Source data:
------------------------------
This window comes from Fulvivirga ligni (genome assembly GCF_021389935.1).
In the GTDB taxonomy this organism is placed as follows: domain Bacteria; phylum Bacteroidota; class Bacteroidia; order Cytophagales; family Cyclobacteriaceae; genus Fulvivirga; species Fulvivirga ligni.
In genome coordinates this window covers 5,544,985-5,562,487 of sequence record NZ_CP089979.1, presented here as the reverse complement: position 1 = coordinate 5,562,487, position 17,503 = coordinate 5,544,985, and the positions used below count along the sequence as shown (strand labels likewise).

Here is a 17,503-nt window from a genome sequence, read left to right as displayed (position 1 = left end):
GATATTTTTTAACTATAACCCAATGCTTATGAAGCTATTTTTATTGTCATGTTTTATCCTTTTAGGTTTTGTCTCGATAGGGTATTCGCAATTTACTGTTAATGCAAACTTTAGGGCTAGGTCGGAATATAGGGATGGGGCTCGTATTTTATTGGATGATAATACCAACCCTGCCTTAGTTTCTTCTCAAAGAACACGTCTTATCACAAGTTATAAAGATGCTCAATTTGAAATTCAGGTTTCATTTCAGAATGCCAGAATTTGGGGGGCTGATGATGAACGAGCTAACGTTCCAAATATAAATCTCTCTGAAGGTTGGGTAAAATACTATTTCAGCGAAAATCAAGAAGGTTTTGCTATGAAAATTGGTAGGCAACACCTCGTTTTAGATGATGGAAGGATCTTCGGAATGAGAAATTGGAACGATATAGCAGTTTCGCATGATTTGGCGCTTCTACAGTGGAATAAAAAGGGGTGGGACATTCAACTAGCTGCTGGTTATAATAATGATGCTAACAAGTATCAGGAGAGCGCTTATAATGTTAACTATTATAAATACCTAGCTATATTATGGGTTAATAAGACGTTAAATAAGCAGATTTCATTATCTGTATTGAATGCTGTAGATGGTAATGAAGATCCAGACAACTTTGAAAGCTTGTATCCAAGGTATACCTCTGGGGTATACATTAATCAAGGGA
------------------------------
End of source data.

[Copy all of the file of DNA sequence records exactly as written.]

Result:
This window comes from Fulvivirga ligni (genome assembly GCF_021389935.1).
In the GTDB taxonomy this organism is placed as follows: domain Bacteria; phylum Bacteroidota; class Bacteroidia; order Cytophagales; family Cyclobacteriaceae; genus Fulvivirga; species Fulvivirga ligni.
In genome coordinates this window covers 5,544,985-5,562,487 of sequence record NZ_CP089979.1, presented here as the reverse complement: position 1 = coordinate 5,562,487, position 17,503 = coordinate 5,544,985, and the positions used below count along the sequence as shown (strand labels likewise).

Here is a 17,503-nt window from a genome sequence, read left to right as displayed (position 1 = left end):
GATATTTTTTAACTATAACCCAATGCTTATGAAGCTATTTTTATTGTCATGTTTTATCCTTTTAGGTTTTGTCTCGATAGGGTATTCGCAATTTACTGTTAATGCAAACTTTAGGGCTAGGTCGGAATATAGGGATGGGGCTCGTATTTTATTGGATGATAATACCAACCCTGCCTTAGTTTCTTCTCAAAGAACACGTCTTATCACAAGTTATAAAGATGCTCAATTTGAAATTCAGGTTTCATTTCAGAATGCCAGAATTTGGGGGGCTGATGATGAACGAGCTAACGTTCCAAATATAAATCTCTCTGAAGGTTGGGTAAAATACTATTTCAGCGAAAATCAAGAAGGTTTTGCTATGAAAATTGGTAGGCAACACCTCGTTTTAGATGATGGAAGGATCTTCGGAATGAGAAATTGGAACGATATAGCAGTTTCGCATGATTTGGCGCTTCTACAGTGGAATAAAAAGGGGTGGGACATTCAACTAGCTGCTGGTTATAATAATGATGCTAACAAGTATCAGGAGAGCGCTTATAATGTTAACTATTATAAATACCTAGCTATATTATGGGTTAATAAGACGTTAAATAAGCAGATTTCATTATCTGTATTGAATGCTGTAGATGGTAATGAAGATCCAGACAACTTTGAAAGCTTGTATCCAAGGTATACCTCTGGGGTATACATTAATCAAGGGA